• Off The Hill 10-25-12

    Art exhibits

    The fourth biennial Taos Art Glass Invitational and Walking on Glass Tour will be through Sunday. For more information, visit tiganm.org or call Delinda VanneBrightyn at 575-613-6484.
    Art openings

    The Harwood Museum in Taos open three new exhibits exploring the theme of “Machine Wilderness (In Zero Gravity)” to members Friday and to the public Saturday. “Machine Wilderness (In Zero Gravity)” is presented in collaboration with “ISEA2012 Albuquerque” the 18th International Symposium of Electronic Art. For more information, visit harwoodmuseum.org.

    Taos artist Maye Torres will exhibit “Maye Torres: Unbound,” at the Harwood Museum of Art in Taos. Her one-person exhibit opens Saturday and remains on view through Jan. 27. For more information, visit harwoodmuseum.org or call 575-758-9826.

    “Chairs Gone Wild!” will open with a reception at 7 p.m. Sunday at Jemez Springs Fine Art Gallery, 17346 N.M. 4, Jemez Springs. This is a charity event with a portion of all sales benefiting the Wounded Warrior Project. The exhibit will run through Nov. 9. For more information, call 575-829-3617.
    Dance

  • Make some bones to benefit project

    The Rising Moon Gallery will host a potluck and ceremony to honor the victims of genocide around the world from 5-7 p.m. Nov. 2.
    Bones made of clay, by adults and children of the Abiquiu community, will be laid out in a ceremony to honor the victims of genocide.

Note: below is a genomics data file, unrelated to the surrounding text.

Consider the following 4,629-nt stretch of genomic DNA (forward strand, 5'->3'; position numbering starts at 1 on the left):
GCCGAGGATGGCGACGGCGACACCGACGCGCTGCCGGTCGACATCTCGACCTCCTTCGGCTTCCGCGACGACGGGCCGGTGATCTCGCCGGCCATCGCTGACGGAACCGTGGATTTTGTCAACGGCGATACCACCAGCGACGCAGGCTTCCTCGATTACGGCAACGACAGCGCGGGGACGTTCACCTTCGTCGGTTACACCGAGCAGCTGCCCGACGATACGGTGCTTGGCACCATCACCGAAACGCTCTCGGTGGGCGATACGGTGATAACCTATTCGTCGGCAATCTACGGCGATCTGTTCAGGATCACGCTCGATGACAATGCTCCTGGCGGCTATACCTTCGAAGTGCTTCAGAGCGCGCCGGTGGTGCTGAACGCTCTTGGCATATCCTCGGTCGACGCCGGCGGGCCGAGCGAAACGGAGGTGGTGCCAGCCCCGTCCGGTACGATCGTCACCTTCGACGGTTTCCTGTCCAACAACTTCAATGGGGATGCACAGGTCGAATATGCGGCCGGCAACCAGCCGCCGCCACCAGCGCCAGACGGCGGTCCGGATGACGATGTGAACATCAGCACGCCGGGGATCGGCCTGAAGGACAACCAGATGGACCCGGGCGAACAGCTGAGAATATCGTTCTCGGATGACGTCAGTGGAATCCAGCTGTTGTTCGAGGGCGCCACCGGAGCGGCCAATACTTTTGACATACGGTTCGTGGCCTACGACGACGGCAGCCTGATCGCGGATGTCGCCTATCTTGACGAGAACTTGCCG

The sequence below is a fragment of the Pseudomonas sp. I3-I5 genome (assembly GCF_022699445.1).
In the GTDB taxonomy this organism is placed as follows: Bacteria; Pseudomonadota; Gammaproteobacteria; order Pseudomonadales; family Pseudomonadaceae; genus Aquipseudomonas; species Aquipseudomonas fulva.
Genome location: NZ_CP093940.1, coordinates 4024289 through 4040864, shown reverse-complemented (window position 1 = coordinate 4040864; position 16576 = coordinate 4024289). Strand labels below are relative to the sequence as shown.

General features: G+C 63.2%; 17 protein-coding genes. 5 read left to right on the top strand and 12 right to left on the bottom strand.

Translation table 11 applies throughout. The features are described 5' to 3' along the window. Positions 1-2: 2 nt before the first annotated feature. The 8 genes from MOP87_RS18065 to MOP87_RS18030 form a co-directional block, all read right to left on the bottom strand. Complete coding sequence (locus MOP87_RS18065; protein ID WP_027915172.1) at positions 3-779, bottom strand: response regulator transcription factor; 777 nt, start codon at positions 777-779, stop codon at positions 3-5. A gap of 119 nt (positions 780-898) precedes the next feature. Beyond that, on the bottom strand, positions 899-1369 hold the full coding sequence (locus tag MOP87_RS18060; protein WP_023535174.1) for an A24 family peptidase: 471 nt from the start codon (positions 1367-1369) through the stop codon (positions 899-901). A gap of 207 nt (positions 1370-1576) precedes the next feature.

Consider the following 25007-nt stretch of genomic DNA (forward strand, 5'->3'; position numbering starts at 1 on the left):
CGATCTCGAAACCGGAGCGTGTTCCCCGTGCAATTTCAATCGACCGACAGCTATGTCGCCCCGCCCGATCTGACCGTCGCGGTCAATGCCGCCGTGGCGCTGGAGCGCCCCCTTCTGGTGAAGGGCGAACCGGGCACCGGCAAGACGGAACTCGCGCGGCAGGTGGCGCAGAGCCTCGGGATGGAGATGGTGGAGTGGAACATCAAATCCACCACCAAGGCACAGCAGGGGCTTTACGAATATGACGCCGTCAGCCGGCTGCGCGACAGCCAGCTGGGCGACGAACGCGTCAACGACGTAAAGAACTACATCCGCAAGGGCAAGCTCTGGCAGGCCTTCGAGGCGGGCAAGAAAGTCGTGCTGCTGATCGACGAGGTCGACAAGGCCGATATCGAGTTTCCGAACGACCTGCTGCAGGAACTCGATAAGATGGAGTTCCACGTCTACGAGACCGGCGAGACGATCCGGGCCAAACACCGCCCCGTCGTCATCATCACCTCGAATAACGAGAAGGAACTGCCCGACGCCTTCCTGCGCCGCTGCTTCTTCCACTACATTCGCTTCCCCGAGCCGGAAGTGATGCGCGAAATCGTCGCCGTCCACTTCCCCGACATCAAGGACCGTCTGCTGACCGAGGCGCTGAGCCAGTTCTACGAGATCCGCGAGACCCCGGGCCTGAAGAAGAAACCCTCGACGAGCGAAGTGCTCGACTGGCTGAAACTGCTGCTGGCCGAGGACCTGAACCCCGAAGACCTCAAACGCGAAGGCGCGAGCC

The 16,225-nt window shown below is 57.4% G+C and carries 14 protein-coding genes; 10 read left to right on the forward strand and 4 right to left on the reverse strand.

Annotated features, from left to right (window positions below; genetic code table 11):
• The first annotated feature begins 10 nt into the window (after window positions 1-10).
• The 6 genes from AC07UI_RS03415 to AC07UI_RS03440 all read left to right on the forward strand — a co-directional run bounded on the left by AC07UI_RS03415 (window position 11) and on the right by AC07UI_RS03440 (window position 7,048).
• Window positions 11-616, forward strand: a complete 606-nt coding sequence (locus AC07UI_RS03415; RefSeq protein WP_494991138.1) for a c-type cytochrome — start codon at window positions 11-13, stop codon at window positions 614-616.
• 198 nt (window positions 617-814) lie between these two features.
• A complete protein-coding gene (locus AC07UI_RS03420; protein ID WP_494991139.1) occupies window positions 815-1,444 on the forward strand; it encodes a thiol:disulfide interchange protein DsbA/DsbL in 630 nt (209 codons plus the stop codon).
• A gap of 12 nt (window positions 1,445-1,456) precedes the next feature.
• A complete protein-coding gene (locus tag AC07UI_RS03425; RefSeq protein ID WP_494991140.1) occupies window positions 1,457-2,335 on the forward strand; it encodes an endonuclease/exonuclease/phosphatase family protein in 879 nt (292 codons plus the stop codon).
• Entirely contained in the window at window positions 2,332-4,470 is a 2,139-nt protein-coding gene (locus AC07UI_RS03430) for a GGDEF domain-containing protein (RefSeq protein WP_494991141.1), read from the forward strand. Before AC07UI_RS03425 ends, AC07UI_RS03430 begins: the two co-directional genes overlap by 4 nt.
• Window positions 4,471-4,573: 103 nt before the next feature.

The making of the bones is a community project that supports the national One Million Bones project.
    The One Million Bone project allows participants to showcase their creativity and join a global community working to end genocide by making a bone and/or sponsoring a bone for $5.  
    Proceeds are donated to direct service and advocacy organizations through the One Million Bones project headquartered in Albuquerque.
    Bones made at the Rising Moon Gallery and at the Abiquiu Elementary School and La Puerta School will be transported to Albuquerque to become part of a national installation in Washington, D.C. at the National Mall on June 8, 2013.
    One Million Bones is a fundraising art installation and education project designed to recognize the millions of victims killed or displaced by ongoing genocides.
    Its mission is to increase global awareness of the ongoing devastation of genocide, raise $5 million to protect and aid displaced victims and educate students about tolerance through art and social activism.

  • LACW wins award

    The Los Alamos Community Winds, a wind ensemble made up of members of the Los Alamos community, was recently awarded second place in The American Prize Competition.
    The group is comprises both amateur and professional musicians of all ages and backgrounds from middle and high school students to retirees.
    They perform four to five formal concerts each season with repertoire ranging from orchestral transcriptions to original band works, marches, film music and Broadway.
    They also perform at civic functions such as the 4th of July fireworks celebrations.